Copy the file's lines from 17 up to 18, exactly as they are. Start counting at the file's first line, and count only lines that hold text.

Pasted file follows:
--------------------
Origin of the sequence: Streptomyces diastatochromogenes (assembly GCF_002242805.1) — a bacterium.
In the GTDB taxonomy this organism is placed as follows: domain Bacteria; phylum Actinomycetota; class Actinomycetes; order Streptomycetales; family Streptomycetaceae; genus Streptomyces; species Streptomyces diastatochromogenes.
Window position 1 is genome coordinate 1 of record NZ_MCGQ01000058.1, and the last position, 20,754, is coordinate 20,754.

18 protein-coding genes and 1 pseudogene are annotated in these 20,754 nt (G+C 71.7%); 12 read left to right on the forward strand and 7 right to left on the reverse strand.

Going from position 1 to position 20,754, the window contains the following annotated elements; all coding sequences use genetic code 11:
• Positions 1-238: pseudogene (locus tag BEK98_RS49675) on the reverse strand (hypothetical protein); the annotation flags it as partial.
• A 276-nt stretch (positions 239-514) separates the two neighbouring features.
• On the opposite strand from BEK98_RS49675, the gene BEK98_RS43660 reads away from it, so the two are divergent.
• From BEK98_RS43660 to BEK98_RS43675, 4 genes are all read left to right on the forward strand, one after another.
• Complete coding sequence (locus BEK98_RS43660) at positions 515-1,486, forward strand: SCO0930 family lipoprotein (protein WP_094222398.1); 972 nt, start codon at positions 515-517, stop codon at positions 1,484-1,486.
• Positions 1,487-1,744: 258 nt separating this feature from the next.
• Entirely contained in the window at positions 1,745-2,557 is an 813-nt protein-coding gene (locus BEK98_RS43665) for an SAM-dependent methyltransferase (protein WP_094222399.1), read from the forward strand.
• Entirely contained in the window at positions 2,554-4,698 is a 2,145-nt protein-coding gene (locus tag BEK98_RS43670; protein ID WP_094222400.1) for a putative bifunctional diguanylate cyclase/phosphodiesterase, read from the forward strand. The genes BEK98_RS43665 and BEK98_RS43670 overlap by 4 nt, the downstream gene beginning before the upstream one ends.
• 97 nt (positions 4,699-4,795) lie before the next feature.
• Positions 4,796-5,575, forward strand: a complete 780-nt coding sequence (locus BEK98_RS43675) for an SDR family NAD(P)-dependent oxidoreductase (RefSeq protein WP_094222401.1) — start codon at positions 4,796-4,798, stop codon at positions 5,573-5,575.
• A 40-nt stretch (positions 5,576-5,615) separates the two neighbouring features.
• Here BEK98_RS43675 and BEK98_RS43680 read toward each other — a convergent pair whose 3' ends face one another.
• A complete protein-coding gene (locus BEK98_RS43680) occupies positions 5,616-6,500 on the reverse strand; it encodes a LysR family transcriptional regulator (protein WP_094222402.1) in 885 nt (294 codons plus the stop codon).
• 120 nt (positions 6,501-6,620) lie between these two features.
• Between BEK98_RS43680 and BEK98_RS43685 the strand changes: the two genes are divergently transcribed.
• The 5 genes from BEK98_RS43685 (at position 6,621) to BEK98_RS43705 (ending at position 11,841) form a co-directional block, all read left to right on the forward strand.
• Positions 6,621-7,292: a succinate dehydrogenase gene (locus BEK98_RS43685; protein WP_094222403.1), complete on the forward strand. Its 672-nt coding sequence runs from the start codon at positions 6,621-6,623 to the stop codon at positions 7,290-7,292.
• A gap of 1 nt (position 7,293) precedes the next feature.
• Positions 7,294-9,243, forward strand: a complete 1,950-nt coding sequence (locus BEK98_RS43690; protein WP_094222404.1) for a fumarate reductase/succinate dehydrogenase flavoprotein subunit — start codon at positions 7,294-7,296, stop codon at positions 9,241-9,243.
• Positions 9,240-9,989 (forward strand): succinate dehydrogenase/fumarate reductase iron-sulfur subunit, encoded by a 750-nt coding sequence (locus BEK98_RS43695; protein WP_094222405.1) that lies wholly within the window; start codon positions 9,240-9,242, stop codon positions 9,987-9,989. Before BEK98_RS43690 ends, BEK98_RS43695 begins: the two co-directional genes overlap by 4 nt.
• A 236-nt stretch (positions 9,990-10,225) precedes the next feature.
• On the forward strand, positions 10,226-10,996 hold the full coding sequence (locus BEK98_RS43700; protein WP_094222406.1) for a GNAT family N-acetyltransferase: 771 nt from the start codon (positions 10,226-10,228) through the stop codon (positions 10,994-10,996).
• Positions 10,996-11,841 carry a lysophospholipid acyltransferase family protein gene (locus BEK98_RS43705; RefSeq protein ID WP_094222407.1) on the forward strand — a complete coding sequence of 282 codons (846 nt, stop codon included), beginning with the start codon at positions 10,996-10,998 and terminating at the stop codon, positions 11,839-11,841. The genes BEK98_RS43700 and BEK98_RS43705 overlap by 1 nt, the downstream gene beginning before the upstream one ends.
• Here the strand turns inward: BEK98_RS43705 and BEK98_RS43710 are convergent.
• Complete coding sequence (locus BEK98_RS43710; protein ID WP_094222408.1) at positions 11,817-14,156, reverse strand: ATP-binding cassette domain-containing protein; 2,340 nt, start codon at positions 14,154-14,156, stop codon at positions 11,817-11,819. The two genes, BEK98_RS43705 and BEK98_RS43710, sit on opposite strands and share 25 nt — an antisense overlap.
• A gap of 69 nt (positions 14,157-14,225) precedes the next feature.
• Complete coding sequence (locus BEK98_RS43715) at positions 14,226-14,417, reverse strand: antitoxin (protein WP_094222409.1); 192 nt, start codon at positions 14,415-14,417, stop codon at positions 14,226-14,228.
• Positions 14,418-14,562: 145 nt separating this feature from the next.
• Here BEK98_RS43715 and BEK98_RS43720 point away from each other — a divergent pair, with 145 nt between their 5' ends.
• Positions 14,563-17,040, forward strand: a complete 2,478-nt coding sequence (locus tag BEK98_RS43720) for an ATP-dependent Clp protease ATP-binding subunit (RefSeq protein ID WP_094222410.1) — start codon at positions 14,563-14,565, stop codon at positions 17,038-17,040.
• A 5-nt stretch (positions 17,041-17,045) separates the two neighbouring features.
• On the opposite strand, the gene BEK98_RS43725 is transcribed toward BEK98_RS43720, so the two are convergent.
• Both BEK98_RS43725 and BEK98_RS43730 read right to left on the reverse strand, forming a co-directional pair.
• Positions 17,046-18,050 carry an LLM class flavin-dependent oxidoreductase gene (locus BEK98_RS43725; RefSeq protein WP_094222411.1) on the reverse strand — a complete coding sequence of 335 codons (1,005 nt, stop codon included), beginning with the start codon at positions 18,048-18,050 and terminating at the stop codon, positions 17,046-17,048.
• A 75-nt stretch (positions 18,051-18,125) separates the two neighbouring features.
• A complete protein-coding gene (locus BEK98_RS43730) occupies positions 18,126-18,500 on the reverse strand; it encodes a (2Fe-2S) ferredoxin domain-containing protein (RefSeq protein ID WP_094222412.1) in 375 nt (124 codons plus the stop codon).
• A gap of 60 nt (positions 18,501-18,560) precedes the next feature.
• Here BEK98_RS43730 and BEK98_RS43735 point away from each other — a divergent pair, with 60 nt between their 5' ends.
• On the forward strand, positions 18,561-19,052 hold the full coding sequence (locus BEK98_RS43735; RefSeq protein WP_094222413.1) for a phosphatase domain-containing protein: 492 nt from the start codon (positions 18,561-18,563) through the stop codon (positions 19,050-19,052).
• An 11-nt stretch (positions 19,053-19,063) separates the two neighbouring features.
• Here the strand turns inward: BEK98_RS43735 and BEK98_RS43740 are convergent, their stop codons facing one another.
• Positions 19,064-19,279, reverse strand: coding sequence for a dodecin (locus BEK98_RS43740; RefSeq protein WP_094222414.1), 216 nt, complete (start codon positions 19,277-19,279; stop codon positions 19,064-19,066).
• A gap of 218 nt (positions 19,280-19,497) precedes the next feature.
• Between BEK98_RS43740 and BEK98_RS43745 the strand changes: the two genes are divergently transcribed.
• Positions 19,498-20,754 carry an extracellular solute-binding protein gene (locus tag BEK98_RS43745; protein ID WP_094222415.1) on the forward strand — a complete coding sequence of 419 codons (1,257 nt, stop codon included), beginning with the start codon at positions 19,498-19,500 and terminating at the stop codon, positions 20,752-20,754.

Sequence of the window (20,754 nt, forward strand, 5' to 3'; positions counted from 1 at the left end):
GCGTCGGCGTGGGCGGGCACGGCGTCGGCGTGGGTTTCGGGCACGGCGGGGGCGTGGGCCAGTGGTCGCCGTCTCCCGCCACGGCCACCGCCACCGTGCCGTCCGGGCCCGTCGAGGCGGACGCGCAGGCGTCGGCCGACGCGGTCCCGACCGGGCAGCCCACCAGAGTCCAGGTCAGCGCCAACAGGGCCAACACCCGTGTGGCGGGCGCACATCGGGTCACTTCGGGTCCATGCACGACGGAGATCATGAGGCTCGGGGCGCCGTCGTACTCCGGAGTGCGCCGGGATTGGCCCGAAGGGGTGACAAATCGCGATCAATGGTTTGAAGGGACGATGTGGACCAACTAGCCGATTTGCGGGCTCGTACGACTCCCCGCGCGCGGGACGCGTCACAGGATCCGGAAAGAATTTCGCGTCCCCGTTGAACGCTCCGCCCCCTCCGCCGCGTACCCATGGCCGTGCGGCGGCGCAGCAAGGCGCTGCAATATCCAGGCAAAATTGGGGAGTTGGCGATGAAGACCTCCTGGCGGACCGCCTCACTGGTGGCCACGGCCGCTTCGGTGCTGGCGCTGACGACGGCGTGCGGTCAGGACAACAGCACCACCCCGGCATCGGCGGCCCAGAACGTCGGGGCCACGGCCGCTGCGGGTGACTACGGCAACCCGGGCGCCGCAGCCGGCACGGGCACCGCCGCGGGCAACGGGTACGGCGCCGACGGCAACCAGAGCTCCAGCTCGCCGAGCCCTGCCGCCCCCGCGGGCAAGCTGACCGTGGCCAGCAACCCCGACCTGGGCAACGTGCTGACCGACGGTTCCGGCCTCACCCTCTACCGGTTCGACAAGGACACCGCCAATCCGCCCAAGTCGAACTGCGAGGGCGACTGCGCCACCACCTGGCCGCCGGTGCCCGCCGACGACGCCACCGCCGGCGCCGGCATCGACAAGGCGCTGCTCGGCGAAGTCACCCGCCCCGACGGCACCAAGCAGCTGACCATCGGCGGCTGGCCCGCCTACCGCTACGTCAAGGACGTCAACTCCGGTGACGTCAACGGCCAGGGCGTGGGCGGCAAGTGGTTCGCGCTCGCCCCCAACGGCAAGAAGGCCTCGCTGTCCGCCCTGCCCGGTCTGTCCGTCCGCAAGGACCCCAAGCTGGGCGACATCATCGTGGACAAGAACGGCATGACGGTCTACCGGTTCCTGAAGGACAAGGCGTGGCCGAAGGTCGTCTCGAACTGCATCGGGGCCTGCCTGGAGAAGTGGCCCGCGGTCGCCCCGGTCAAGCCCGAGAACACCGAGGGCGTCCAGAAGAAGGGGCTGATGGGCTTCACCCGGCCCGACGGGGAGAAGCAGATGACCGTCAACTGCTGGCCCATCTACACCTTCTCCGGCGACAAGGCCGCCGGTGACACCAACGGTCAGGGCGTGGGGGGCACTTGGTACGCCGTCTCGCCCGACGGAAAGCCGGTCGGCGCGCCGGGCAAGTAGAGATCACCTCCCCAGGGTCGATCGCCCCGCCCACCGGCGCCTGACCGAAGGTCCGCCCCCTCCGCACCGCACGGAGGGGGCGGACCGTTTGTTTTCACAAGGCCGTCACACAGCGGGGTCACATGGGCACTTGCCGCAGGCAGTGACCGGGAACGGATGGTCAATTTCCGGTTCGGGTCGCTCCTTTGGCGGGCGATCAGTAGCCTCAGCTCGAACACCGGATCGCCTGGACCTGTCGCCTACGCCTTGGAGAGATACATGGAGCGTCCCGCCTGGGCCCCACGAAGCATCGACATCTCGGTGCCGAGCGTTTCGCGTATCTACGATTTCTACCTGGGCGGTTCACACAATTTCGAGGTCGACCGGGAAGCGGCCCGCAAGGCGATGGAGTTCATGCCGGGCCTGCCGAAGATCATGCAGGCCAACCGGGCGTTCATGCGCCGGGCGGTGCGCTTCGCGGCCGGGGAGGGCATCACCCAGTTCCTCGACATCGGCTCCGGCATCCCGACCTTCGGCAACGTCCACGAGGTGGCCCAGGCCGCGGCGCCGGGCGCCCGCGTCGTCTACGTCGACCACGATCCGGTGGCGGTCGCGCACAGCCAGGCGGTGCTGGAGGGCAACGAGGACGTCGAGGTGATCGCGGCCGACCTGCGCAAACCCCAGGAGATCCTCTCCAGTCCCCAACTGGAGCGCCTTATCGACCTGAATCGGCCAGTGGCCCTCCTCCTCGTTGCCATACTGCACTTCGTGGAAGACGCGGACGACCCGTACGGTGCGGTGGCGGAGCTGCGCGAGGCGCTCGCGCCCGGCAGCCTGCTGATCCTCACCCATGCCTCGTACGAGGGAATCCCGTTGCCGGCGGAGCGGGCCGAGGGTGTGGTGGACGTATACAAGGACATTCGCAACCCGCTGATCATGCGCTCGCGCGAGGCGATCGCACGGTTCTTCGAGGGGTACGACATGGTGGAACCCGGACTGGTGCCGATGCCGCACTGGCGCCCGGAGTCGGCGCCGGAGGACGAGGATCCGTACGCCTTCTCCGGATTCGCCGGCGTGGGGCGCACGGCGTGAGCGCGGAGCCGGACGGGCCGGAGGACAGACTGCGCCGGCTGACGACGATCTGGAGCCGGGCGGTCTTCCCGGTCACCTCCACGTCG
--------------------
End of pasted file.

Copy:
• Here BEK98_RS43675 and BEK98_RS43680 read toward each other — a convergent pair whose 3' ends face one another.
• A complete protein-coding gene (locus BEK98_RS43680) occupies positions 5,616-6,500 on the reverse strand; it encodes a LysR family transcriptional regulator (protein WP_094222402.1) in 885 nt (294 codons plus the stop codon).